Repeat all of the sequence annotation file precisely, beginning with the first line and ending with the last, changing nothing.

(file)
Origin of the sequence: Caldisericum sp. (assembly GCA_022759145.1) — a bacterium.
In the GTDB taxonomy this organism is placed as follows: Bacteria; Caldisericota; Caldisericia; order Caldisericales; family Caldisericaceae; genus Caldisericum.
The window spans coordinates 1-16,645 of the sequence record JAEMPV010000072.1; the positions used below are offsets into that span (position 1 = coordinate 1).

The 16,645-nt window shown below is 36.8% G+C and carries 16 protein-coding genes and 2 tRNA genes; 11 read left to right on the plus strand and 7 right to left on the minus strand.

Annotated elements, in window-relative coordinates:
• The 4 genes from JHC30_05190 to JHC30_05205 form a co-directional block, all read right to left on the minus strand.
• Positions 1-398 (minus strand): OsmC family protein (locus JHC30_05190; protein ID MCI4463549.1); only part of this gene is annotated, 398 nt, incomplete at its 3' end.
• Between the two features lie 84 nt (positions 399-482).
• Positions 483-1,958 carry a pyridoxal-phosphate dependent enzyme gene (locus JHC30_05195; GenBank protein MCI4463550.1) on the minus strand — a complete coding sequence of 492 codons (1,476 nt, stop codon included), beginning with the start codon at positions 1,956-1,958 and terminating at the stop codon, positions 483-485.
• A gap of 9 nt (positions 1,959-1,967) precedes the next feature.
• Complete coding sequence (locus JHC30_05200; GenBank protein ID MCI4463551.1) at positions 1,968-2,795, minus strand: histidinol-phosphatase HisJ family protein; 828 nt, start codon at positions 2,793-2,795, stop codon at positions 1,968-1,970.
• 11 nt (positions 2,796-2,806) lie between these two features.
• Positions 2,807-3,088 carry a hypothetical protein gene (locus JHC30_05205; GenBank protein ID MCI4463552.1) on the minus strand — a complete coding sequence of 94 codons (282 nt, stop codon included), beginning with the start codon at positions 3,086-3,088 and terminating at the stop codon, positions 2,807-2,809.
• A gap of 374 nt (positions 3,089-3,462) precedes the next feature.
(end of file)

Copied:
Origin of the sequence: Caldisericum sp. (assembly GCA_022759145.1) — a bacterium.
In the GTDB taxonomy this organism is placed as follows: Bacteria; Caldisericota; Caldisericia; order Caldisericales; family Caldisericaceae; genus Caldisericum.
The window spans coordinates 1-16,645 of the sequence record JAEMPV010000072.1; the positions used below are offsets into that span (position 1 = coordinate 1).

The 16,645-nt window shown below is 36.8% G+C and carries 16 protein-coding genes and 2 tRNA genes; 11 read left to right on the plus strand and 7 right to left on the minus strand.

Annotated elements, in window-relative coordinates:
• The 4 genes from JHC30_05190 to JHC30_05205 form a co-directional block, all read right to left on the minus strand.
• Positions 1-398 (minus strand): OsmC family protein (locus JHC30_05190; protein ID MCI4463549.1); only part of this gene is annotated, 398 nt, incomplete at its 3' end.
• Between the two features lie 84 nt (positions 399-482).
• Positions 483-1,958 carry a pyridoxal-phosphate dependent enzyme gene (locus JHC30_05195; GenBank protein MCI4463550.1) on the minus strand — a complete coding sequence of 492 codons (1,476 nt, stop codon included), beginning with the start codon at positions 1,956-1,958 and terminating at the stop codon, positions 483-485.
• A gap of 9 nt (positions 1,959-1,967) precedes the next feature.
• Complete coding sequence (locus JHC30_05200; GenBank protein ID MCI4463551.1) at positions 1,968-2,795, minus strand: histidinol-phosphatase HisJ family protein; 828 nt, start codon at positions 2,793-2,795, stop codon at positions 1,968-1,970.
• 11 nt (positions 2,796-2,806) lie between these two features.
• Positions 2,807-3,088 carry a hypothetical protein gene (locus JHC30_05205; GenBank protein ID MCI4463552.1) on the minus strand — a complete coding sequence of 94 codons (282 nt, stop codon included), beginning with the start codon at positions 3,086-3,088 and terminating at the stop codon, positions 2,807-2,809.
• A gap of 374 nt (positions 3,089-3,462) precedes the next feature.